Mother Awarded Sole Legal Custody
Case: Flint v. Sweetin
Court: Michigan Court of Appeals ( Unpublished Opinion )
Child custody; Established custodial environment; MCL 722.27(1)(c); Mogle v. Scriver; Baker v. Baker; Foskett v. Foskett; Pierron v. Pierron; The statutory best-interest factors; MCL 722.23; “Joint custody” defined; MCL 722.26a(7)(b); Whether the parents will be able to cooperate & generally agree as to important decisions affecting the welfare of the child; MCL 722.26a(1) & (b); Principle that, if the parents cannot agree on essential decisions, joint legal custody is inappropriate; Fisher v. Fisher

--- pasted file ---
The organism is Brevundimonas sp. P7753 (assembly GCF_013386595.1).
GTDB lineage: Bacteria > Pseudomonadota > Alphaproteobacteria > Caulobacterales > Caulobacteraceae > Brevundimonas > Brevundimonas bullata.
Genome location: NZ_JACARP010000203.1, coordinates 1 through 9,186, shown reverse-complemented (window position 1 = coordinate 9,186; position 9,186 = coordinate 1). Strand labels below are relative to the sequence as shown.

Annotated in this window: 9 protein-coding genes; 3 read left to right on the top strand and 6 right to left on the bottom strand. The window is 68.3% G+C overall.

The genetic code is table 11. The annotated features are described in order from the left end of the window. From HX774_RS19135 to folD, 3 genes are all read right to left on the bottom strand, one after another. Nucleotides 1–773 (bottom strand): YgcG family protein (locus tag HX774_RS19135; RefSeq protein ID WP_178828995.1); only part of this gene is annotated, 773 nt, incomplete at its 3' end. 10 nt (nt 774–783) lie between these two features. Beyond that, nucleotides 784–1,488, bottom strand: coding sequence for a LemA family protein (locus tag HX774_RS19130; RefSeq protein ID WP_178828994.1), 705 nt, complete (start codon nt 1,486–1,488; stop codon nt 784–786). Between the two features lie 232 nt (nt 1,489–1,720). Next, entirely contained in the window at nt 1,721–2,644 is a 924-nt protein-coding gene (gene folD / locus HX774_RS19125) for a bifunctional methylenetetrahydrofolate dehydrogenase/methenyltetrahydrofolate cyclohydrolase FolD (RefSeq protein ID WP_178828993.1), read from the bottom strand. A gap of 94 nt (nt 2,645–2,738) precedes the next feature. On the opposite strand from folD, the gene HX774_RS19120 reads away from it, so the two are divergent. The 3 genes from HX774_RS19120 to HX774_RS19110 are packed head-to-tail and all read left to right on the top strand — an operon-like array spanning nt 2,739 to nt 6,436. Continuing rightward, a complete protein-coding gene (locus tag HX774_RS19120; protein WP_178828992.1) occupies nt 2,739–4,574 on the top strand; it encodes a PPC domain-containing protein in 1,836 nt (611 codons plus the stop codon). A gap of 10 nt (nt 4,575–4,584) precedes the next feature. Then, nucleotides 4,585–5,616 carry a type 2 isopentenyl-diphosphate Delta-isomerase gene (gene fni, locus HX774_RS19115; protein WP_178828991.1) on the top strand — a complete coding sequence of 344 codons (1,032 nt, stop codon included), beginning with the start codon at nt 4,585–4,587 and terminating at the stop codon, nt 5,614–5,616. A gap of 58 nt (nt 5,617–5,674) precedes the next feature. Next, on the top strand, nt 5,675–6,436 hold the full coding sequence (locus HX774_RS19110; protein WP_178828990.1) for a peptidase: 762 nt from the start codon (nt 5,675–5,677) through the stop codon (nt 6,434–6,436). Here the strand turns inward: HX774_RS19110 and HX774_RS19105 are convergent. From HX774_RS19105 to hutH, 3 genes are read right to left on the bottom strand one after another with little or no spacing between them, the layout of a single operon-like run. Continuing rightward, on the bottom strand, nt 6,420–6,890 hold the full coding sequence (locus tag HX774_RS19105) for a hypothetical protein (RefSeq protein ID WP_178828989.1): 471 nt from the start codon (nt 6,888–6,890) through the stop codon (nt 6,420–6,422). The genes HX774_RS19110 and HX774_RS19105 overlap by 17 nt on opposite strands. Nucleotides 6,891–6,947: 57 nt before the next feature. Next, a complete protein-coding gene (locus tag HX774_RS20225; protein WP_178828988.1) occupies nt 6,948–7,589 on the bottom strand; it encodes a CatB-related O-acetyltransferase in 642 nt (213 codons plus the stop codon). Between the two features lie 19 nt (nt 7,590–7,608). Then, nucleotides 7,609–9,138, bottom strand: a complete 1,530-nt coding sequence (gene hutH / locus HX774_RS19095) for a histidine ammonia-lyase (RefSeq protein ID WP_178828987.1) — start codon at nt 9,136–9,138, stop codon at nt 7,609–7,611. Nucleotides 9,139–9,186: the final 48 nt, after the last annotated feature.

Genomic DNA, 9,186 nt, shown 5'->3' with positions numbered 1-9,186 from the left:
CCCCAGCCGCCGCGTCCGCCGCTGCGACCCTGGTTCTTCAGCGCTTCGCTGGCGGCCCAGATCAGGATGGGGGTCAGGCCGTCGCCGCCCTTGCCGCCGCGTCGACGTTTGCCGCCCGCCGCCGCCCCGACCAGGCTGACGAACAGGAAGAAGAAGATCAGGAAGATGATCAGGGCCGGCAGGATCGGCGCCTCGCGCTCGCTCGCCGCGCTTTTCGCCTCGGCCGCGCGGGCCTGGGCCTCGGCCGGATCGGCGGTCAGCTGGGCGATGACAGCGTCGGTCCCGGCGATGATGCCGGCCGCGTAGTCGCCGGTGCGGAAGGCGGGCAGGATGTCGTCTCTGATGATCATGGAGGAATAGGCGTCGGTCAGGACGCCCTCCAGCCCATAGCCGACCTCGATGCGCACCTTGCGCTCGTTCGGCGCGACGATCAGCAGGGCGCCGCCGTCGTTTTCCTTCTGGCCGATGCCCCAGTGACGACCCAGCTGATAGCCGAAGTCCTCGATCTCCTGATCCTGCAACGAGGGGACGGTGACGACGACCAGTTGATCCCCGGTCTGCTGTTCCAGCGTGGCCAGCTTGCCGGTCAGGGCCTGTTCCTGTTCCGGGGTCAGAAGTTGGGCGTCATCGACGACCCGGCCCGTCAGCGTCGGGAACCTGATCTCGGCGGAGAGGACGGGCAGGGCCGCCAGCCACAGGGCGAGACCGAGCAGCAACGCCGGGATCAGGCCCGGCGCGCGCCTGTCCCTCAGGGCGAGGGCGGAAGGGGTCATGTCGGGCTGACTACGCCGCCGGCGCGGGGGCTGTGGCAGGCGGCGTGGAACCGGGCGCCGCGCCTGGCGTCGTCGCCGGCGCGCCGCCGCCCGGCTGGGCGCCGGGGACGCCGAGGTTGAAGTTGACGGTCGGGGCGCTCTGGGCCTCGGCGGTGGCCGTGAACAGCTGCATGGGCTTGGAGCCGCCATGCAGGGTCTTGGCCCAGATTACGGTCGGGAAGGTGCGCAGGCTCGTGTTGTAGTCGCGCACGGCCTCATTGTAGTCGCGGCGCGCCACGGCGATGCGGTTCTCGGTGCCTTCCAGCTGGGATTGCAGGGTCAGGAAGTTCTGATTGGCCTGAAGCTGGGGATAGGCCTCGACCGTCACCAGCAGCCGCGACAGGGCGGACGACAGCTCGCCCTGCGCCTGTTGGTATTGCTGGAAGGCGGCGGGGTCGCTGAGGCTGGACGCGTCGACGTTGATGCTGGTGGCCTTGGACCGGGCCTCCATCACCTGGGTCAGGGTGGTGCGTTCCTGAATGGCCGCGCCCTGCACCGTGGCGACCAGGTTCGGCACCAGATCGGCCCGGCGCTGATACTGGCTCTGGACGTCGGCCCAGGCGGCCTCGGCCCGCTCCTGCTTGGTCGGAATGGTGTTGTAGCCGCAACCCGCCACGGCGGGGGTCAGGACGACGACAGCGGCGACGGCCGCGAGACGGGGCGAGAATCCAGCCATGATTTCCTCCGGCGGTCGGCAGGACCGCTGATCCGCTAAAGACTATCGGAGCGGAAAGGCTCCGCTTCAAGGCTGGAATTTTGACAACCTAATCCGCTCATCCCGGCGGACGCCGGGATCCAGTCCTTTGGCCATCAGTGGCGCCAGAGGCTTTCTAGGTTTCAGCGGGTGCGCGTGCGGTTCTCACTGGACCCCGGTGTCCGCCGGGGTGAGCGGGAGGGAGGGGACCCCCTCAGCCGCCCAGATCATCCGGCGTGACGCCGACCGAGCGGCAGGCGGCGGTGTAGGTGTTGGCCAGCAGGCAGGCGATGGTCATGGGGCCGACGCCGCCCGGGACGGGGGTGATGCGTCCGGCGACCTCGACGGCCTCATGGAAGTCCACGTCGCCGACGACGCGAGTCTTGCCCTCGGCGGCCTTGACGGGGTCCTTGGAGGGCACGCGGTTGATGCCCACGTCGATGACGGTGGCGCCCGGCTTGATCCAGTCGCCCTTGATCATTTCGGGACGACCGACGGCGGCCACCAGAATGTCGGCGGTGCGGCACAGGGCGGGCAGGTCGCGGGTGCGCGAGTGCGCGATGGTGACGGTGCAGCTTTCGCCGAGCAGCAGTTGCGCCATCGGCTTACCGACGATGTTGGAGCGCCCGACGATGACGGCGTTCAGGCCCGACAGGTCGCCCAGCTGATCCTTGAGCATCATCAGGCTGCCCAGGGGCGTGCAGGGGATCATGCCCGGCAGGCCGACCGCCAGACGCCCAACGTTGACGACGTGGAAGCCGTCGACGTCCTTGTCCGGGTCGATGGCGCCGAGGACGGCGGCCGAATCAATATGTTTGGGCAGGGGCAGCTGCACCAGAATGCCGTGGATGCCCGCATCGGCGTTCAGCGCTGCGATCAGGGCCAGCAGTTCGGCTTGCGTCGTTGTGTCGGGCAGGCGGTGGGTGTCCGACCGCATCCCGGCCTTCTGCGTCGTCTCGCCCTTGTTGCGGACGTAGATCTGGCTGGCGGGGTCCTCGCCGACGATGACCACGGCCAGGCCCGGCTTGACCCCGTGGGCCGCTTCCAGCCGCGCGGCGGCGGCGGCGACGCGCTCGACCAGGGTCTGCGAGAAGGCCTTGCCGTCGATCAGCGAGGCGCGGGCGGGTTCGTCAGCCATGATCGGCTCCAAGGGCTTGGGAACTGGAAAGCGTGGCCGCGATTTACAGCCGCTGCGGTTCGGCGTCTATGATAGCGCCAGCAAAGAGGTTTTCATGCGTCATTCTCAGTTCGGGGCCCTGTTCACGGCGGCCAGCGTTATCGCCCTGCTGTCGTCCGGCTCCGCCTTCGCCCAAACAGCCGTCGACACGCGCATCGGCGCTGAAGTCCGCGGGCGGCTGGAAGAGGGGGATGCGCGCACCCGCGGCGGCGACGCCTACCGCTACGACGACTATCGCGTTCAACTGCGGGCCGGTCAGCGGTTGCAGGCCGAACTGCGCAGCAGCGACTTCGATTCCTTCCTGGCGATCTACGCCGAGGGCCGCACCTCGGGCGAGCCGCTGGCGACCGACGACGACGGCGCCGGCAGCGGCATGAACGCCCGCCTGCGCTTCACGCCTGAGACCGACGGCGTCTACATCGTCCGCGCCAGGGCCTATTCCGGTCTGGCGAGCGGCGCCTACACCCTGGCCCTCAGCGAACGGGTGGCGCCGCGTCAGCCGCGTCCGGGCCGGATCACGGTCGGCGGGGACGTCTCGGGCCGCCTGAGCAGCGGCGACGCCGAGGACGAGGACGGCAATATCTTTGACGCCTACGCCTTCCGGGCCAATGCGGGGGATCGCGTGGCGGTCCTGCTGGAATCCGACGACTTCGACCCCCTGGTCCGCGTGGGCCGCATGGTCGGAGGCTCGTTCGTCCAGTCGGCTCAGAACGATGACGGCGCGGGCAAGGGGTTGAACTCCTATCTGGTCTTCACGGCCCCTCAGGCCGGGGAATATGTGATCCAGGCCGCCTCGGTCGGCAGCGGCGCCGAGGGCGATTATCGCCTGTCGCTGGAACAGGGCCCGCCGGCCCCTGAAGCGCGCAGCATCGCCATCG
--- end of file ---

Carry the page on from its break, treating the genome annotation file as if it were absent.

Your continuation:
The court held that the trial court did not err by awarding defendant-mother sole legal custody and primary physical custody of the parties’ child and granting plaintiff-father parenting time. On appeal, the court rejected plaintiff’s argument that he was seeking to maintain the existing custodial environment and that the trial court improperly placed the burden of proof on him to show by clear and convincing evidence that it should be maintained. It found there was “no basis from which to conclude that the trial court was unaware that because there was an established custodial environment with both parents, any change to that environment had to be established by clear and convincing evidence.” It also rejected his claim that “‘the proposed change in schools, of approximately 40 miles, does not change the custodial environment so as to require a change of custody in this case and requires no modification of parenting time.’” It noted that “four additional trips each month is not particularly insignificant.” Further, the trial court was not “focusing solely on the convenience” for plaintiff when making its custody determination, and was favoring defendant on two of the best-interest factors. Moreover, its remarks about the school had a reasonable basis. Finally, the court rejected his contention that the trial court erred in awarding sole legal custody to defendant, noting its finding as to the education component was not against the great weight of the evidence, and the fact that domestic violence did not occur was not incompatible with a finding that the parties could not agree on certain issues and that their relationship was contentious. Affirmed.